November 28, 2012   Estate Planning

Estate Planning for Young Families


Estate Planning for Young Families Many young families put off estate planning. If asked, they may say they are too young, healthy or can’t afford it. Some have trouble just thinking about what could happen if they should die while their minor children and spouse are depending on them. But even a healthy, young adult can be taken suddenly by an accident or illness, and those with young families need estate planning precisely because others are depending on them.
 
Of course, you are not expecting to die while your family is young, but planning for the possibility is being prudent and responsible, and it shows your family how much you care.
 
A good estate plan for a young family will include naming someone to administer the estate (a trustee or executor), naming a guardian to care for minor children, providing instructions for the distribution of your assets, and naming someone to manage the inheritance for the children until they become adults. It will also include reviewing your insurance needs and planning for disability.
 
Naming an Executor or Trustee for Your Estate
This person will be responsible for handling your final financial affairs—locating and valuing assets, locating and paying bills, distributing assets, hiring an attorney and other advisors—so it should be someone who is trustworthy, willing, able, knows you and will carry out your wishes.
 
Naming a Guardian for Minor Children
If something happens to one parent, the other parent will continue to raise the children (unless he or she is physically or emotionally unable to do so). But who will raise them if something happens to both of you? This is often a difficult decision for parents, but it is very important because if you have not named a guardian, the court will have to appoint someone without knowing your wishes, your children or your family members.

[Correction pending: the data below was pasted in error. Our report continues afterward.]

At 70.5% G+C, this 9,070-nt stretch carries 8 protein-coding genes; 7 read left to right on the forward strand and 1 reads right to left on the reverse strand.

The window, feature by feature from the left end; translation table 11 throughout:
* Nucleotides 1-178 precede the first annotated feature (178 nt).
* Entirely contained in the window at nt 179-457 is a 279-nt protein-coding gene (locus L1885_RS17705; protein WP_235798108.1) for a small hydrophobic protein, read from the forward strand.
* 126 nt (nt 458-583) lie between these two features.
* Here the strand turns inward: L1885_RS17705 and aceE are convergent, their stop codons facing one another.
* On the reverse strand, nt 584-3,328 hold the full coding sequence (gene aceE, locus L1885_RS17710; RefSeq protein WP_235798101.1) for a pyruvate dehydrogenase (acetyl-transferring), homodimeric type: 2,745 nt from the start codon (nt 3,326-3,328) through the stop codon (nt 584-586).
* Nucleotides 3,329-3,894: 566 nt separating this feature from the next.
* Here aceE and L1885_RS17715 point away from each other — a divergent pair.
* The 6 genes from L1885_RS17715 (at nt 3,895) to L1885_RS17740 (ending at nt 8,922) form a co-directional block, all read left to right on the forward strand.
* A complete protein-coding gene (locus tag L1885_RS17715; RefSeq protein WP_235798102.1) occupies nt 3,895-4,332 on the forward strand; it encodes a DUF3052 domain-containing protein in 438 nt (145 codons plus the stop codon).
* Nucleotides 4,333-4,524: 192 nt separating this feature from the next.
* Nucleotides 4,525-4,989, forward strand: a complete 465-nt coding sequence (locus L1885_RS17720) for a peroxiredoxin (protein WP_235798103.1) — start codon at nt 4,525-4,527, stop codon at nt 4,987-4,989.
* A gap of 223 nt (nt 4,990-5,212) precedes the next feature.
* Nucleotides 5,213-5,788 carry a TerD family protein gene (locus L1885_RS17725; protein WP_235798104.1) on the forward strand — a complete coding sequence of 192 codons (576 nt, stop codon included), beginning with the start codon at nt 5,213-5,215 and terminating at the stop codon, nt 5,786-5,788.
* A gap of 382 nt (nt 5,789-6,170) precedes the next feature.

Providing Instructions for Distribution of Your Assets
Most married couples want their assets to go to the surviving spouse if one of them dies. If both parents die and the children are young, they want their assets to be used to care for their children. Some assets will transfer automatically to the surviving spouse by beneficiary designations and how title is held. However, an estate plan is still needed in the event this spouse becomes disabled or dies, so that the assets can be used to provide for the children.
 
Naming Someone to Manage Your Children’s Inheritance
Unless you include this in your estate planning, the court will appoint someone to oversee your children’s inheritance. This will likely be a friend of the judge and a stranger to your family. It will cost money, which will be paid from the inheritance. Also, the children will receive their inheritance (in equal shares) when they reach legal age, usually age 18. Most parents prefer that their children inherit when they are older and to keep the money in one “pot” so it can be used to care for the children’s different needs. Establishing a trust for your children’s inheritance lets you accomplish these goals and select someone you know and trust to manage it.
 
Reviewing Insurance Needs
Part of the estate planning process is to review the amount of life insurance on both parents. Income earned by one or both parents would need to be replaced; also, one or more people would probably be needed to take over the responsibilities of a stay-at-home parent. Additional coverage may be needed to provide for your children until they are grown; even more if you want to pay for college.
 
Planning for Disability
There is the possibility that one or both parents could become disabled due to injury, illness or even a random act of violence. This should be planned for, as well. Both parents need medical powers of attorney that give someone else legal authority to make health care decisions for you if you are unable to do so. You would probably name your spouse to do this, but one or two others should be named in case your spouse is also unable to act. HIPPA authorizations will give your doctors permission to discuss your medical situation with others (parents, siblings and close friends). Disability income insurance should also be considered because life insurance does not pay at disability.
 
Putting Your Plan in Place
Estate planning will require you to think about family relationships and some decisions may be difficult. But an experienced estate planning attorney will be able to help you through the process, provide valuable guidance and make sure your plan will do what you want when it is needed. If finances are tight, as they usually are for young families, start with the most essential legal documents and term life insurance, then update and upgrade your plan as your financial situation improves. The most important thing is to not put this off. Once your plan is in place, you will have peace of mind that your family will be protected if something should happen to you.
 
 
 
 
 
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